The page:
Some important information to note is that the active ingredients in Sentinel work systemically. That is, the ingredients are absorbed into the bloodstream. This means that in order for lufenuron to work, the fleas have to bite your dog. So, if you know your dog has flea allergies (flea allergy dermatitis) you might want to consider using a different flea control product.

6. Where Can I Find Cheap Sentinel For Dogs?

Because Sentinel Flavor Tabs for dogs contains both a heartworm preventative and a flea medication it costs more than other products. The best way to find the cheapest price on Sentinel is to simply search online for the best price you can find. However, I don’t recommend making your final purchase on the Internet.

What I would do is ask your veterinarian if they will match some of the cheaper prices you find online. They will probably need to see a current print-out of some of the websites you visit because these prices might vary from one week to the next. That way you know you’re getting the best and safest product by purchasing from your veterinarian directly. I think as more people demand lower prices veterinarians will follow suit. Of course, veterinarians have a lot more overhead than online retailers which accounts for the higher prices. Animal hospitals also offer better customer service and know more about the products than online retailers. You might also notice there’s a lot of variability in prices from one vet to the next. However, at the end of the day, I always think it’s better to support your local veterinarian whom you’ve established a relationship with, rather than some faceless entity you stumble upon online.

7. Can I Use Sentinel With Other Flea Control Products Like Frontline?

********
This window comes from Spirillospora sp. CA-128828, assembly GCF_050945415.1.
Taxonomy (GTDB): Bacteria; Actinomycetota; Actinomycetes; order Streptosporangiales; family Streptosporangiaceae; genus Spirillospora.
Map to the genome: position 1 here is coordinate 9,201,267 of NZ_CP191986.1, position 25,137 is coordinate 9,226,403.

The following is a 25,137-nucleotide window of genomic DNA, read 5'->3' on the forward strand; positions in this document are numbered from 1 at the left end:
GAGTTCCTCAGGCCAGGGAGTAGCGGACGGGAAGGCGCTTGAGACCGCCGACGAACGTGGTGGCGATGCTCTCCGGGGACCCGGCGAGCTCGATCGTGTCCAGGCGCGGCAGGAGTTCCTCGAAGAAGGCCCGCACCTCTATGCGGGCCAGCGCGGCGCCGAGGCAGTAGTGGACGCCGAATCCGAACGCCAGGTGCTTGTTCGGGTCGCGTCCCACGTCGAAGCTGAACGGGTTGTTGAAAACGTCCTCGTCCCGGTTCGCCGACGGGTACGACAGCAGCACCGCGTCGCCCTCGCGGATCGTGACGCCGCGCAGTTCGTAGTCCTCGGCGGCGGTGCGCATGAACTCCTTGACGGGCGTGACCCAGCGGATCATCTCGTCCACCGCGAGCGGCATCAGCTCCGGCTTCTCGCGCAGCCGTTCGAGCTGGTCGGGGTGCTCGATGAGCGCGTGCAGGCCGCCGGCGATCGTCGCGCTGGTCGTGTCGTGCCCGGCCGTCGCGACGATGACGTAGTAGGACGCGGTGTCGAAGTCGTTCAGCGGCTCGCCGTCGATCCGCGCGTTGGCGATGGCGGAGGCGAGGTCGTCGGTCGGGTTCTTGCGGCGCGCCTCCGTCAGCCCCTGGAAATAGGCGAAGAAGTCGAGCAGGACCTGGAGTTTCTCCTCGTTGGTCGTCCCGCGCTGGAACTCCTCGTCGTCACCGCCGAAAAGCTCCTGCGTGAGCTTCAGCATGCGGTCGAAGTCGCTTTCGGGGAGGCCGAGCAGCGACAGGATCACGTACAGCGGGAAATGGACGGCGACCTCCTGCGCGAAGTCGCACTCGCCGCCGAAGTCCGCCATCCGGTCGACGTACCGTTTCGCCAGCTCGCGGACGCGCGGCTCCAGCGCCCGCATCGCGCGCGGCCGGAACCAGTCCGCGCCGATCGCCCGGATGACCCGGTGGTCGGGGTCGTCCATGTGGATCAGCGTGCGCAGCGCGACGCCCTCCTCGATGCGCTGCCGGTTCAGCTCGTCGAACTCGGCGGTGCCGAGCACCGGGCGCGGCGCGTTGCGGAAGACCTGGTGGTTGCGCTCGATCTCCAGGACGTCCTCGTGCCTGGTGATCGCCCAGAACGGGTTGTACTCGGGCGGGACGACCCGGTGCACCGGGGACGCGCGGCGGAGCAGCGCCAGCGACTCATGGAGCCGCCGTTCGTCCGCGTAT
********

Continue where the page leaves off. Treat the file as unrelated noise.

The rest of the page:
Yes. In fact, if you see adult fleas on your dog concurrent use of an adulticide like Frontline or Capstar is both recommended and encouraged to provide adequate flea control. Dogs that have repeated exposure to flea infested animals or environments will always have adult fleas if an adulticide is not used. An adulticide is a product that kills adult fleas.

I would probably use Capstar instead of Frontline though. Mainly because there seems to be a growing problem with owner compliance in terms of applying Frontline correctly. I think the dog is more likely to get the proper dose of medication if a pill is given instead of a topical product. When it comes to creating the most effective system for flea control, I think the concurrent use of Sentinel and Capstar gives you the greatest chance of success. The only downside to Capstar is that it only lasts for 24 hours.

The only product I would hesitate giving along with Sentinel is Revolution, or any other flea control product that also contains a heartworm medication. Although this extra dose of heartworm medication may not hurt your dog, you don’t want to give him more medication than he really needs. The manufacturer states that when the active ingredients in Sentinel were used with a variety of adulticides, vaccines, antibiotics, antehelmintics (dewormers), steroids, flea collars, shampoos, and dips, no adverse reactions or interactions were noted in dogs. If you’re concerned about using Sentinel with other medications or products you should contact your veterinarian for advice.

References:
Sentinel Product Insert
Preventing Heartworm Infection in Dogs (Chemoprophylaxis)
Veterinary Drug Handbook (Fourth Edition) by Donald C. Plumb

Amanda is a qualifying 2-Star Diamond Beachbody Coach and retired Licensed Veterinary Technician who went from the couch to a half-marathon in less than 6 months. She is a self-proclaimed geek and bookworm who has turned her passions for health, fitness, nutrition, cooking, baking, writing and internet marketing into a full-time online business that now helps others get off the couch and get after their dreams. Proverbs 3:5-6

Comments

  1. says

    Just find your blog! Very insightful information on Sentinel. Thanks for helping to spread the word about the importance of heartworm prevention and flea medications!

  2. diane johnson says

    my middle dog (quick fella) managed to take a second sentinel tab when my old dog spit hers out and I could not grab it fast enough.

    Is that dangerous for him?

    I will get another tab for old dog.

  3. says

    Hi Diane, it’s probably OK if your dog received a second tablet (the amount given for heartworm prevention is actually a very low dose, much higher amounts have been given to dogs with no side effects during testing). Of course you should always check with your veterinarian first when things like this happen.